Keith Levene was the pioneering guitarist who played in two of the most influential bands to come out of the punk and new wave scenes of the late 1970s and early 1980s, The Clash and Public Image Limited (PiL).
Levene, who has died at the age of 65, had a unique “metallic” guitar style that, coupled with Jah Wobble’s pounding rhythm bass, defined PiL’s sound. Interviewed in 2001, he said: “Once I got good enough to know the rules, I didn’t want to be like any other guitarist. I didn’t go out of my way to be different.
Julian Keith Levene was born in Muswell Hill, London in 1957 to Harry Levene, a tailor, and May Levene, a hairdresser. His first musical interests during his adolescence were ska, reggae and progressive rock. At 15 he dropped out of school and became a roadie with the prog rock band Yes.
Levene’s punk transformation occurred during a Sex Pistols concert at the Nashville Rooms in London, as she recalled: “My eyes were looking ahead. There was a Johnny Rotten…he Was leaning on a microphone stand like back then. John let out this almost animal growl. Every fiber of his body went into it. It was primal. I just couldn’t believe it. O him!
At just 19, she met bassist Paul Simonon and guitarist Mick Jones. Kicking Joe Strummer out of the 101ers as their lead vocalist, the quartet formed the first line-up of seminal punk band The Clash, playing their first gig in July 1976 at the Black Swan, Sheffield, supporting the Sex Pistols.
But he soon realized that the Clash’s musical style was not for him, as he later recalled, speaking of the day of his departure: being so bummed about their sound…i don’t like it, so i leave my guitar against the amp, feedback howling like crazy, like white noise, and walk away.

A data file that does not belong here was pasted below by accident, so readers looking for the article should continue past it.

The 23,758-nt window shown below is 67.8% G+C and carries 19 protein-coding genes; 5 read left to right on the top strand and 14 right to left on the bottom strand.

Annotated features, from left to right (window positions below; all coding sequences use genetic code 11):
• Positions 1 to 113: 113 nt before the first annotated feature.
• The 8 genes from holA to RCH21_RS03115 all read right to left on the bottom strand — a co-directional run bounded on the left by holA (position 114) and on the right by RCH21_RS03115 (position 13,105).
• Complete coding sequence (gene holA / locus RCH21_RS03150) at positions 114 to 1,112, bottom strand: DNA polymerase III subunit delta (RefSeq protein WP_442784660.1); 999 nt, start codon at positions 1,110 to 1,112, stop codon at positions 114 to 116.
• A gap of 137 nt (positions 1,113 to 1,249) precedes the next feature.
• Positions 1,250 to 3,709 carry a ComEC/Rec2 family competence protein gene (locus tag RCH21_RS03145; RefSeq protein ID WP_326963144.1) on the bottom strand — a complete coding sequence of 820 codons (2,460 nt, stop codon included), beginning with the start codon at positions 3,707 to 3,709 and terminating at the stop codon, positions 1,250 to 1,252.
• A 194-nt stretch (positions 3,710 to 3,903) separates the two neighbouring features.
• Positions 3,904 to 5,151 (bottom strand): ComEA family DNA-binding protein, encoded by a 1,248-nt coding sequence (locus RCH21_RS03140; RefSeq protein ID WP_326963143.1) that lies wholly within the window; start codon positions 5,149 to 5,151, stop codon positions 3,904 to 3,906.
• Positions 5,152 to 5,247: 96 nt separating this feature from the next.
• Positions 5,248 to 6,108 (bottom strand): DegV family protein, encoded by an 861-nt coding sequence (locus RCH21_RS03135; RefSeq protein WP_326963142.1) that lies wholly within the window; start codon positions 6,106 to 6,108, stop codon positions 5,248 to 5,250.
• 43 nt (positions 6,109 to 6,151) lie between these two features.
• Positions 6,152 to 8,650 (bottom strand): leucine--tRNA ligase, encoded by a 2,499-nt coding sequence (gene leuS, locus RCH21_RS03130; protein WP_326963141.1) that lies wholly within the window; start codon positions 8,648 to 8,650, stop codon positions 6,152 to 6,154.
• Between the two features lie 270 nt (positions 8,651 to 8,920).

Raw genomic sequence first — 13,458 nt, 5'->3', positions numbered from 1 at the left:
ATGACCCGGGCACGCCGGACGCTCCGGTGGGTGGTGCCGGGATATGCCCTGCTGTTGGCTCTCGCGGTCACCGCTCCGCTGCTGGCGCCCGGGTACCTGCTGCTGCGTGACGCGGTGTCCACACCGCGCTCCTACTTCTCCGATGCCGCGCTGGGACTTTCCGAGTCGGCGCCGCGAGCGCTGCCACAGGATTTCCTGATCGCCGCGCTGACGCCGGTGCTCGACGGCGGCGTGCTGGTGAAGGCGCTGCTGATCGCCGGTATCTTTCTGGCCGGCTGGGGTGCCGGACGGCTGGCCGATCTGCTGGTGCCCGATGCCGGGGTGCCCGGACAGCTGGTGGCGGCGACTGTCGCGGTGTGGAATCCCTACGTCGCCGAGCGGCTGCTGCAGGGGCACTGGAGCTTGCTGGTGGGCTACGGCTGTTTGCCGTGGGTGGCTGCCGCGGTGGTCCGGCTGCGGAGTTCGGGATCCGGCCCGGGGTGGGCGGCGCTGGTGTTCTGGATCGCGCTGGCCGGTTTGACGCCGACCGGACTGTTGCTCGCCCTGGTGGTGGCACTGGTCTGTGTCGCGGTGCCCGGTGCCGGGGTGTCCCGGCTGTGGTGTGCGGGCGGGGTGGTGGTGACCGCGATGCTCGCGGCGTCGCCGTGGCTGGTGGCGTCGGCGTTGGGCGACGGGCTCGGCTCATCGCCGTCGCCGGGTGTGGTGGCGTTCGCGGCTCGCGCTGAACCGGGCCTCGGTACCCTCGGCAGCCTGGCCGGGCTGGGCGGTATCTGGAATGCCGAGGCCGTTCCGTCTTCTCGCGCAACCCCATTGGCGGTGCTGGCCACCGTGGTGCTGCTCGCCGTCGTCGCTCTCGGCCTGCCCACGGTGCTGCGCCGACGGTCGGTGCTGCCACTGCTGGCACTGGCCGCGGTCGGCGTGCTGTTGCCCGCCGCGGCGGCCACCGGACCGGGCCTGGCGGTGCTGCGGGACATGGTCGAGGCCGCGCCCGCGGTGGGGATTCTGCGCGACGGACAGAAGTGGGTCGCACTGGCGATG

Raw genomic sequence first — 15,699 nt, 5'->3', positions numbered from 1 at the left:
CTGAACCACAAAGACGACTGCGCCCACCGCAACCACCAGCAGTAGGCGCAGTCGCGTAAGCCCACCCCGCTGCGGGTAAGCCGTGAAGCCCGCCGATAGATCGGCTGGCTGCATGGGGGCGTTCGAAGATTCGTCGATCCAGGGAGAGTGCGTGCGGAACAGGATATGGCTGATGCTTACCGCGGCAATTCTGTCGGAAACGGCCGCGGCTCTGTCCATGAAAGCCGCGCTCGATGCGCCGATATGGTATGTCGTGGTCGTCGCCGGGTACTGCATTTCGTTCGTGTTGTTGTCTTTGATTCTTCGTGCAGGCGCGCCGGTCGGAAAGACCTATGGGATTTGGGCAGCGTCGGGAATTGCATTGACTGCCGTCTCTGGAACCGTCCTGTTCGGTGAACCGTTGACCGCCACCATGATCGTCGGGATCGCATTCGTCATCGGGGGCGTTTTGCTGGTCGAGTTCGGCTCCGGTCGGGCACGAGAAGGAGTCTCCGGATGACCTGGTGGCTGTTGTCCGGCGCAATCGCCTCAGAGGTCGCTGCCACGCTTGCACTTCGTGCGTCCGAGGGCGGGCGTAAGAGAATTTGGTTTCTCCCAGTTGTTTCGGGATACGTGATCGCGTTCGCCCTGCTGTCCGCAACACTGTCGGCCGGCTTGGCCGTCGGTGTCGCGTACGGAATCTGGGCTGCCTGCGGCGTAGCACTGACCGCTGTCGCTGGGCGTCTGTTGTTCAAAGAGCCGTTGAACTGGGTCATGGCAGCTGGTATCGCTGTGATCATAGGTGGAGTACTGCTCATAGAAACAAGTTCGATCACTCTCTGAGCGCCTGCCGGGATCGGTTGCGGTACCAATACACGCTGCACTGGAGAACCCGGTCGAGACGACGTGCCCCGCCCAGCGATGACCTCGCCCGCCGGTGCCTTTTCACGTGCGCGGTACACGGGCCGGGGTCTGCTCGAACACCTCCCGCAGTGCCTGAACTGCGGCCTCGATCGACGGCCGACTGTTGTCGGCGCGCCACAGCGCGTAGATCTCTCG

And while Levene didn’t record with the Clash, he would soon create another groundbreaking group, one whose sound would influence many other musicians over the next four decades. Public Image Ltd were formed in 1978 by Levene, John Wardle (aka Jah Wobble) and John Lydon, just months after Lydon’s previous band, the Sex Pistols, had spectacularly imploded.
Their first studio album, Public image: first issue, was released that year on Virgin Records, with a debut single, “Public Image”, which reached number 9 in the UK singles chart. Music critic Stuart Berman notes of this LP: “First editionIndustrial-strength stompers anticipate the scabrous art-punk of The Jesus Lizard and Slint, while Levene’s guitar twirls on “Public Image” are the stuff Daydream Nations are made of.
The group would follow up the success of their debut single with the haunting “Death Disco” (1979) and “Flowers of Romance” (1981), with Levene involved in the writing of both tracks.
“This Is Not A Love Song”, the group’s iconic 1983 hit, was written by Levene, Lydon and Martin Atkins, stayed on the charts for 10 weeks and peaked at number five.
In a particularly memorable rendition of the track “Poptones” on The old gray whistle test in 1980, Levene’s shimmering metallic guitar can be heard at its absolute best, with Wobble’s signature bass driving the beat.
Although Levene left PiL in 1983, he continued to collaborate and write with the band and released several solo albums. He had recently lived in Norfolk, where he died at home of liver cancer.
Levene’s friend, author Adam Hammond, said in tribute: “There is no doubt that Keith was one of the most innovative, daring and influential guitarists of all time. Keith sought to create a new paradigm in music and, with eager collaborators John Lydon and Jah Wobble, he succeeded. His guitar work on the nine-minute “Theme”, the first track on PiL’s first album, defined what alternative music should be… Much of what we hear today owes much to Keith’s work, partly recognized, most of it not.
He is survived by his partner, Kate Ransford, and his son, Kirk, from his previous marriage to musician Lori Montana.
Keith Levene, musician, born July 18, 1957, died November 11, 2022